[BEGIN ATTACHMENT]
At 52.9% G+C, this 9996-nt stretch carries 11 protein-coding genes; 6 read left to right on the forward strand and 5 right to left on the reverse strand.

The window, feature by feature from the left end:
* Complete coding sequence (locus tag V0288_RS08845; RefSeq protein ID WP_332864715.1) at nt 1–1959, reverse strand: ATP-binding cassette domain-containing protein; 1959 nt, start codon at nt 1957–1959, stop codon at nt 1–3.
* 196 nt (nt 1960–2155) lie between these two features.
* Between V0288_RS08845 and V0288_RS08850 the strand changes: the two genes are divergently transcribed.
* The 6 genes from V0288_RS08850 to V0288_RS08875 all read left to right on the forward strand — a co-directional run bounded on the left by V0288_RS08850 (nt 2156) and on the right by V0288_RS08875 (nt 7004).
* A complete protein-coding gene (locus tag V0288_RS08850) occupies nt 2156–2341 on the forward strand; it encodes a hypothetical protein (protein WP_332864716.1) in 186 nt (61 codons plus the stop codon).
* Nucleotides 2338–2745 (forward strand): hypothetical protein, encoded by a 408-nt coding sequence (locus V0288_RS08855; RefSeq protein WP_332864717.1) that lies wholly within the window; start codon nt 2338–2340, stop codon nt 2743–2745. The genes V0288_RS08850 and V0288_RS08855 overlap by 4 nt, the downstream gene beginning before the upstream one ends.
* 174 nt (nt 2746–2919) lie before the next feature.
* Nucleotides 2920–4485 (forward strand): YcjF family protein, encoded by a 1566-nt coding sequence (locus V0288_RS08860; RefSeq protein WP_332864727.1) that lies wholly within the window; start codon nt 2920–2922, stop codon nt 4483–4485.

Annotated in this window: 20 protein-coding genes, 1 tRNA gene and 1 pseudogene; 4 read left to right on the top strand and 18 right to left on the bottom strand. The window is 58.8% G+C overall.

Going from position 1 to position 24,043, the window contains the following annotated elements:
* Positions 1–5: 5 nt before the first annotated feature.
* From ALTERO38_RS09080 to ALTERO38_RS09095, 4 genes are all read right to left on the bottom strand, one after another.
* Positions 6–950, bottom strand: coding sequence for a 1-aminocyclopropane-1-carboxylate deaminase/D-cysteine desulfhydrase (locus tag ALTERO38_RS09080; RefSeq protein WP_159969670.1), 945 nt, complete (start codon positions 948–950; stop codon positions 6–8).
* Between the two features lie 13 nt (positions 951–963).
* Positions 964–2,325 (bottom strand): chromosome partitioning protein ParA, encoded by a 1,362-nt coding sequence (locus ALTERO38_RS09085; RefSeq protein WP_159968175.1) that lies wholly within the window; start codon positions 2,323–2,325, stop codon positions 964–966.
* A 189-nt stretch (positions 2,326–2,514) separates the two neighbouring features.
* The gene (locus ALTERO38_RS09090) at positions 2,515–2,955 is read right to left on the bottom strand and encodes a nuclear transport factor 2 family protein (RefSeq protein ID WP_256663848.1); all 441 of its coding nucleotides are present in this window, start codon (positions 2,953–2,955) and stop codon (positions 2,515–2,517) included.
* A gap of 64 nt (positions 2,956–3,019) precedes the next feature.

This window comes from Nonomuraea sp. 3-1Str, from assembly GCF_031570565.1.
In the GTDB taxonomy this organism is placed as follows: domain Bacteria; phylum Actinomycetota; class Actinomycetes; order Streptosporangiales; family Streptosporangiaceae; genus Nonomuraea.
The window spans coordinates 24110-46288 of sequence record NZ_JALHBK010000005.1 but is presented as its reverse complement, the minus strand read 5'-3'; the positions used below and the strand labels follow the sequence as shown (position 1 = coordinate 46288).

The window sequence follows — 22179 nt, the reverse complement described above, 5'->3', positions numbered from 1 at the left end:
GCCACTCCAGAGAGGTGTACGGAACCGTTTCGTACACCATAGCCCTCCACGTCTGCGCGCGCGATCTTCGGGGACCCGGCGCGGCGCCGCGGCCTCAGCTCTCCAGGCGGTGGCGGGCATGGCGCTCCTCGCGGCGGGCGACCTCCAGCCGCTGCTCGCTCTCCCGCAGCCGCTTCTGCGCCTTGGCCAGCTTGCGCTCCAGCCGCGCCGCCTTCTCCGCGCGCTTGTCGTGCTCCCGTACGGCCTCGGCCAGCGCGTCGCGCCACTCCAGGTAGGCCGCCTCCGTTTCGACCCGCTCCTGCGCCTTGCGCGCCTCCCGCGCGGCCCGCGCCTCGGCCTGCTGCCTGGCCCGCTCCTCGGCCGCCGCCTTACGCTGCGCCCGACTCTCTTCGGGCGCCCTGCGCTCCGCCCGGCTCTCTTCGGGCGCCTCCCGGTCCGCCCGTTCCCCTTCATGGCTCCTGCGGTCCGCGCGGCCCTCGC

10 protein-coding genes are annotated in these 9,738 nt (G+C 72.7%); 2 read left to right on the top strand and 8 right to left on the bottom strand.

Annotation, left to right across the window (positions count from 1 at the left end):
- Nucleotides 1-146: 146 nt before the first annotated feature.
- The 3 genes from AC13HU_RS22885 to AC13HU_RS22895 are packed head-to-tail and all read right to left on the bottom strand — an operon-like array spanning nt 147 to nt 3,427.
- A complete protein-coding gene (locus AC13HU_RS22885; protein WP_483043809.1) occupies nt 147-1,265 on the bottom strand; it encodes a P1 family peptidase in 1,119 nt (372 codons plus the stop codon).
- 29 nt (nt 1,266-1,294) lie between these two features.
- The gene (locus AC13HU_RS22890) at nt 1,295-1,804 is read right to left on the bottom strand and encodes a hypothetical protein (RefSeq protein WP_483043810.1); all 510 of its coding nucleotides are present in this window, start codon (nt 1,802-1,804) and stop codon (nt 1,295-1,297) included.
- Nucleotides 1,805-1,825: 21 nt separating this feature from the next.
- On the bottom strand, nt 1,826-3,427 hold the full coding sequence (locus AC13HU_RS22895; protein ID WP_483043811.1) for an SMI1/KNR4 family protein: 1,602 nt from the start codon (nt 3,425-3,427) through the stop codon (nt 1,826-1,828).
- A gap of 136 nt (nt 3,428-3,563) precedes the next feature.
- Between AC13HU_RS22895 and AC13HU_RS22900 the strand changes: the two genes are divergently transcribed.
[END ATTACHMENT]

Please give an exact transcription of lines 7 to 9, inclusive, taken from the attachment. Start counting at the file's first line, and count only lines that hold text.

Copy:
* A complete protein-coding gene (locus tag V0288_RS08850) occupies nt 2156–2341 on the forward strand; it encodes a hypothetical protein (protein WP_332864716.1) in 186 nt (61 codons plus the stop codon).
* Nucleotides 2338–2745 (forward strand): hypothetical protein, encoded by a 408-nt coding sequence (locus V0288_RS08855; RefSeq protein WP_332864717.1) that lies wholly within the window; start codon nt 2338–2340, stop codon nt 2743–2745. The genes V0288_RS08850 and V0288_RS08855 overlap by 4 nt, the downstream gene beginning before the upstream one ends.
* 174 nt (nt 2746–2919) lie before the next feature.